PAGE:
No, the focal length is not changed by the need to use the extension. I have to use one as well - I probably have the same guides scope on my 8 inch f/4 (used with a G-11), a 60mm f/4 objective with a non-rotating fine pitch (but only 10mm of throw) focuser. I guess they made them so you could use them as a lens with a DSLR so there is, like a lot of other gear, excessive back focus. Hopefully your extension is T-to-T thread - those are more robust (that is, flex less) than the 1.25 inch eyepiece extensions. Ask me how I know...

The operation for PhD2 in DEC is controlled by two sets of pulldown menus. Both are under the Advanced (Brain) tab and the Mount sub-tab. First you select the DEC Algorithm (NONE is a good place to start). Then below it are some global settings, one of which is DEC Mode. For that you can select OFF (no DEC correction), AUTO (which does whatever the Algorithm says to do) and NORTH and SOUTH. You'll need to read the Help and some of the tutorials to get a handle on what the various algorithms do.

NONE with Auto just issues whatever command direction in whatever duration the guiding error indicates based on the calibration. NONE with North or South will only move the DEC axis in one direction. That is helpful if you know you have a small amount of drift in one direction or another - it allows (with a small amount of balance bias) to avoid DEC backlash completely.  The others do more complicated things which somebody at some point thought would be useful.

Speaking of Calibration, you may or may not know that there should be at least 10 or so steps in the calibration in each direction. Otherwise the calibration values may be wonky. Watch the screen while it is doing it. You'll also get an idea of how much backlash you have in DEC.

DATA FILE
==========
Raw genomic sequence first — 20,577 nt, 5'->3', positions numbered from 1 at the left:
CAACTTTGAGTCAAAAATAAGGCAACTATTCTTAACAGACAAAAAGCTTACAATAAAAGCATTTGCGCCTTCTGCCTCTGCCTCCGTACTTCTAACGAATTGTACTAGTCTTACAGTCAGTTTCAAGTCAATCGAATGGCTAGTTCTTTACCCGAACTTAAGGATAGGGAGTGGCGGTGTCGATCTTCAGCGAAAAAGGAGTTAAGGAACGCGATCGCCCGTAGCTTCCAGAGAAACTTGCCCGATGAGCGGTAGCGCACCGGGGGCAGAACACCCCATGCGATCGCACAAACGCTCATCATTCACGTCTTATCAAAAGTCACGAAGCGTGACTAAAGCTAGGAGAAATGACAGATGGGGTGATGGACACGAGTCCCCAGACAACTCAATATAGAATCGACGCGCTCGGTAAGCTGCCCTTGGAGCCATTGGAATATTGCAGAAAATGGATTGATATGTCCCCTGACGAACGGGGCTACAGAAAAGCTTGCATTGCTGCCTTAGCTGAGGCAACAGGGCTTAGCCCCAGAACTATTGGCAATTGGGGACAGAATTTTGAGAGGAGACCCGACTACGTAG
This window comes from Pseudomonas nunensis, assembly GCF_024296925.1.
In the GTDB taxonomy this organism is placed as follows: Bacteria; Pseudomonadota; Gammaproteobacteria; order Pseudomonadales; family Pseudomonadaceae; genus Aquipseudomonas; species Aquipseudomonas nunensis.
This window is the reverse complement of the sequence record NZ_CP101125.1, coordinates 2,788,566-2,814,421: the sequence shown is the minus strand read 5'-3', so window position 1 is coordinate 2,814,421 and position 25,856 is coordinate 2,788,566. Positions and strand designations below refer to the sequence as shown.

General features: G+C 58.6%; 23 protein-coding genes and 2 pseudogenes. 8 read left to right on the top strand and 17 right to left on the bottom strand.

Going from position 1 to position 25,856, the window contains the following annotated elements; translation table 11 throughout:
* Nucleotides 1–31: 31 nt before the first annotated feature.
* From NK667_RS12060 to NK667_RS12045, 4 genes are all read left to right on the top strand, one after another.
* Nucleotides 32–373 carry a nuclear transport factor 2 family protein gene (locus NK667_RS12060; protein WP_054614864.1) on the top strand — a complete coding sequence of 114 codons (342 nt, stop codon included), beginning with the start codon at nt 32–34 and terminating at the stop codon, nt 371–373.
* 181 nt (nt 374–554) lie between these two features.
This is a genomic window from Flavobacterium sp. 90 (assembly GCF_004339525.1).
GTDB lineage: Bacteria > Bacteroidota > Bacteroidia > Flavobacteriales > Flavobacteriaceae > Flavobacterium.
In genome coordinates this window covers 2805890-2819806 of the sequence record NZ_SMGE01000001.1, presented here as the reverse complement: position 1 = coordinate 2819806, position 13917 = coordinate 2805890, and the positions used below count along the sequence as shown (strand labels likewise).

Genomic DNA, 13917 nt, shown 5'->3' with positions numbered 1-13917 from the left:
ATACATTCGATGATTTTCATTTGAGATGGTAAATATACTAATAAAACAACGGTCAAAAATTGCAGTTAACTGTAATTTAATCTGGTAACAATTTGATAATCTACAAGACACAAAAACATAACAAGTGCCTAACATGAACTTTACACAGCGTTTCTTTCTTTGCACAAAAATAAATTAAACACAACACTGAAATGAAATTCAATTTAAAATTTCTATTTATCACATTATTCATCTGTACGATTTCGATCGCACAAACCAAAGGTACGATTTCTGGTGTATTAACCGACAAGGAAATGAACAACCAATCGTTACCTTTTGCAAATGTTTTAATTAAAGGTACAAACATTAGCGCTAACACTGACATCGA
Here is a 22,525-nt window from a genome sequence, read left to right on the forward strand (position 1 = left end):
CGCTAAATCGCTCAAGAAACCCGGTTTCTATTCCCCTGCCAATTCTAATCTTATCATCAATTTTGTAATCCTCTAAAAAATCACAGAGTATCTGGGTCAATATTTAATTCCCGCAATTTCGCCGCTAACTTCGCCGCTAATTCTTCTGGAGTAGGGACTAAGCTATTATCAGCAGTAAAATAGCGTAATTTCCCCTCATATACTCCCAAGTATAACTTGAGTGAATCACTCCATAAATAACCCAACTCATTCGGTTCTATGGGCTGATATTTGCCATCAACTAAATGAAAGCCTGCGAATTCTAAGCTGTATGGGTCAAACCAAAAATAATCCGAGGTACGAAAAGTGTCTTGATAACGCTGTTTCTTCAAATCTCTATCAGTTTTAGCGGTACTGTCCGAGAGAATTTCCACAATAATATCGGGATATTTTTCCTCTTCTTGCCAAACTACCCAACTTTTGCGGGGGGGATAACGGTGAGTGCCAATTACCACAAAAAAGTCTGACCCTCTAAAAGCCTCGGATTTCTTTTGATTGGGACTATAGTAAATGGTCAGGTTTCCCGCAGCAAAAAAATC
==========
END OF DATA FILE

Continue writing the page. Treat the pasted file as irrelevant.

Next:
Which reminds me, you should set the guide rate to something like 0.5X or so. That is set in the mount controller, not in PhD(2).

Good luck and keep trying!

Mark Christensen

On Thursday, August 29, 2019, 5:35:23 PM UTC, JB1983 <capnjake83@...> wrote:


Thanks for the help Mark.

Camera is hanging down at the 6 O clock position on the scope, down towards the DEC.  

If anything, the balance on the RA was out as I balanced a bit east based.

Someone in another group I'm in had mentioned that PHD2 was not pulse guiding based on my graph, and that there may be a box that needs to be unchecked.

If it's clear tonight, I'm going to go at  this step by step, nice and slowly and see where there may be an issue.

There is one area I forgot about.

My guidescope focal length is 240mm.  But the focuser was slid all the way back to achieve focus, so i added a 50mm extension.

Should I be changing the focal length to 290mm in PHD2?  Focus should be achieved tight round the 240mm mark so the extension doesnt really change anything right ?

JB1983
 

Thanks for the insight Robert. I'm using a Newtonian.  So by camera heavy, that would be back end heavy with my newt correct?  

Last night I balanced back heavy on scope by just a little bit and also did east bias on the RA.  The RA numbers looked good but the DEC was out to lunch.

But 2 nights before, I balanced bottom heavy on my counterweight by a little bit and the dec was perfectly balanced. Even though my graph that night looked just as bad, the total RMS was .75

Good news is that the weather now looks clear tonight. So I'm going to go spend 2 hours playing with polar alignment and balancing.  Try guiding and see what happens.  Missing one little thing along the way can lead to such a mess,  hoping it ends up being something small.

JB1983